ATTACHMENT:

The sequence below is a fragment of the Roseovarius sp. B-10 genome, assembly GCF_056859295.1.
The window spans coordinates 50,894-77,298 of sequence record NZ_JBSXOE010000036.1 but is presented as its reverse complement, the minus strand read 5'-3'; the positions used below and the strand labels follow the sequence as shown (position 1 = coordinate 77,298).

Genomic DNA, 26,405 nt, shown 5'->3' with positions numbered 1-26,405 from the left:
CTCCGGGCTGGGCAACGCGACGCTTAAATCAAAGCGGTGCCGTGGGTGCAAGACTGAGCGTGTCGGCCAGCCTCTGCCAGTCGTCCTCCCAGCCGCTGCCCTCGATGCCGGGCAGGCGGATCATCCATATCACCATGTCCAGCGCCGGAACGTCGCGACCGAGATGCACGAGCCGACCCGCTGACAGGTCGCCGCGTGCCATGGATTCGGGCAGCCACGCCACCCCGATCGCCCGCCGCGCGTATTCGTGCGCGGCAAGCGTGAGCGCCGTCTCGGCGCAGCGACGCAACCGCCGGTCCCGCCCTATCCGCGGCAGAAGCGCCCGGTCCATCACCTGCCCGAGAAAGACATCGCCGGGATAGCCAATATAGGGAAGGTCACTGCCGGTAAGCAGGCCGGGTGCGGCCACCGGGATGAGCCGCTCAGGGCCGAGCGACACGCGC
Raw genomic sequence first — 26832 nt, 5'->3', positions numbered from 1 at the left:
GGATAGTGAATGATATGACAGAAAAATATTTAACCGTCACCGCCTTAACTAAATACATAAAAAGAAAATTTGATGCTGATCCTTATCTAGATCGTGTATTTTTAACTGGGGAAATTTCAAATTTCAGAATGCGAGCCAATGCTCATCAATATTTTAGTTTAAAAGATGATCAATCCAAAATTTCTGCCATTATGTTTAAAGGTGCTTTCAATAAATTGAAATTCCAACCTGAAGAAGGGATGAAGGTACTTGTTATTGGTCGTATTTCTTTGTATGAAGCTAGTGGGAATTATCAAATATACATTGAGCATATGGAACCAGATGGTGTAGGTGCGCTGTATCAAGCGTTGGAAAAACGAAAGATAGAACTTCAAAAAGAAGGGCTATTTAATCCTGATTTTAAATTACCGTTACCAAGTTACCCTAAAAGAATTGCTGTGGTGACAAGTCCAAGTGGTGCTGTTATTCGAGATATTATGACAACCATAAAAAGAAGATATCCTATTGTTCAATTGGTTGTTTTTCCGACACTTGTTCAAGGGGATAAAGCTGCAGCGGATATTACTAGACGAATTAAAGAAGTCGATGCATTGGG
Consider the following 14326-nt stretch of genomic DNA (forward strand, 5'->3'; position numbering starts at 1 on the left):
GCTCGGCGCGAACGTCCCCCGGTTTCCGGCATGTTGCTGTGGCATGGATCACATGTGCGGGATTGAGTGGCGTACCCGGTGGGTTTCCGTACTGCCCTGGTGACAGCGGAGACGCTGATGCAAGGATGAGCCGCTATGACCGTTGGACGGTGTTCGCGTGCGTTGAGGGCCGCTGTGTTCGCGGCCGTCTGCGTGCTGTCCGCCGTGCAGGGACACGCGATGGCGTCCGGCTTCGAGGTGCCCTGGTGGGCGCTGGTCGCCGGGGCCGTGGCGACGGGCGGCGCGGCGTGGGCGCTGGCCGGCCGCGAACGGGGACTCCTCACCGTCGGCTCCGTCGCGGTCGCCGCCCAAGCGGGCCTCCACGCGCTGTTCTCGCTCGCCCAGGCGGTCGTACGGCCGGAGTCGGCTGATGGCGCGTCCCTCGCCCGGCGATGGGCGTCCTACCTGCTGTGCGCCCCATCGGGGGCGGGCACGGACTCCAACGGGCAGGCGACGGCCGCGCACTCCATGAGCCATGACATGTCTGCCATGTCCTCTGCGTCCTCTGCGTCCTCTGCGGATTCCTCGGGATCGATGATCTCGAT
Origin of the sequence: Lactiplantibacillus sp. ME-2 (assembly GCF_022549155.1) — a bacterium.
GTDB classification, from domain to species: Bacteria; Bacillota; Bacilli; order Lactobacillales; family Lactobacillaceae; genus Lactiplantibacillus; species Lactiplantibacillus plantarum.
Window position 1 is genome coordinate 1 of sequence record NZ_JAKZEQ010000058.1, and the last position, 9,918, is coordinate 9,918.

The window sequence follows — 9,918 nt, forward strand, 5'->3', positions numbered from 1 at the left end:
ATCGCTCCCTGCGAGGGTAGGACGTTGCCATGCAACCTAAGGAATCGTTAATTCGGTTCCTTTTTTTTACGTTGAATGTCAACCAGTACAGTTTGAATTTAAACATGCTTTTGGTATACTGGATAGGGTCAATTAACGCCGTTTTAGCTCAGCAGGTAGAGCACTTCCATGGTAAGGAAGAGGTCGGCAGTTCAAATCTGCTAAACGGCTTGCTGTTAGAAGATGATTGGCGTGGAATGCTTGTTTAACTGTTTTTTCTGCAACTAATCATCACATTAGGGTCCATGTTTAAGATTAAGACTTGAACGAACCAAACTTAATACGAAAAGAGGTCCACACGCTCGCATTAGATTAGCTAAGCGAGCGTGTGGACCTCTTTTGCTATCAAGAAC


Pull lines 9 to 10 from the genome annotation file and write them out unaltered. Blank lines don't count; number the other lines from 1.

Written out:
Origin of the sequence: Lactiplantibacillus sp. ME-2 (assembly GCF_022549155.1) — a bacterium.
GTDB classification, from domain to species: Bacteria; Bacillota; Bacilli; order Lactobacillales; family Lactobacillaceae; genus Lactiplantibacillus; species Lactiplantibacillus plantarum.